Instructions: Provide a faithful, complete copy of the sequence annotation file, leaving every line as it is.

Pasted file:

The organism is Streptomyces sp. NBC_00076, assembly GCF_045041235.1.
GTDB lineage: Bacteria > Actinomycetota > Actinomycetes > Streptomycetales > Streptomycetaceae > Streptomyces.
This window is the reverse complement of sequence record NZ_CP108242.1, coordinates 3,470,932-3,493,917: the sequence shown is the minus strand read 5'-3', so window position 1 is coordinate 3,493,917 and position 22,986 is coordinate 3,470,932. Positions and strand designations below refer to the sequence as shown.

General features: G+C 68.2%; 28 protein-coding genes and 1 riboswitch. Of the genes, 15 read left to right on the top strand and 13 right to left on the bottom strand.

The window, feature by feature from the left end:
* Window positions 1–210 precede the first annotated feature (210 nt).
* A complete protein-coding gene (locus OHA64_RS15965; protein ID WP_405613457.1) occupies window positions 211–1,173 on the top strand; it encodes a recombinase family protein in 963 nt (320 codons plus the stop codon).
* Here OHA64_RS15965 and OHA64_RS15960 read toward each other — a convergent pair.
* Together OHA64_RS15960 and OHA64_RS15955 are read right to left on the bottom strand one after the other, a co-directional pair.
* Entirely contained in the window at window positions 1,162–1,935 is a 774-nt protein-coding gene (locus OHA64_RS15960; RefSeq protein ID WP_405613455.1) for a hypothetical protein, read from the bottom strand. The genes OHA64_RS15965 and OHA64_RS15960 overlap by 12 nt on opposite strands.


The organism is Streptomyces sp. NBC_00076, assembly GCF_045041235.1.
GTDB lineage: Bacteria > Actinomycetota > Actinomycetes > Streptomycetales > Streptomycetaceae > Streptomyces.
This window is the reverse complement of sequence record NZ_CP108242.1, coordinates 3,470,932-3,493,917: the sequence shown is the minus strand read 5'-3', so window position 1 is coordinate 3,493,917 and position 22,986 is coordinate 3,470,932. Positions and strand designations below refer to the sequence as shown.

General features: G+C 68.2%; 28 protein-coding genes and 1 riboswitch. Of the genes, 15 read left to right on the top strand and 13 right to left on the bottom strand.

The window, feature by feature from the left end:
* Window positions 1–210 precede the first annotated feature (210 nt).
* A complete protein-coding gene (locus OHA64_RS15965; protein ID WP_405613457.1) occupies window positions 211–1,173 on the top strand; it encodes a recombinase family protein in 963 nt (320 codons plus the stop codon).
* Here OHA64_RS15965 and OHA64_RS15960 read toward each other — a convergent pair.
* Together OHA64_RS15960 and OHA64_RS15955 are read right to left on the bottom strand one after the other, a co-directional pair.
* Entirely contained in the window at window positions 1,162–1,935 is a 774-nt protein-coding gene (locus OHA64_RS15960; RefSeq protein ID WP_405613455.1) for a hypothetical protein, read from the bottom strand. The genes OHA64_RS15965 and OHA64_RS15960 overlap by 12 nt on opposite strands.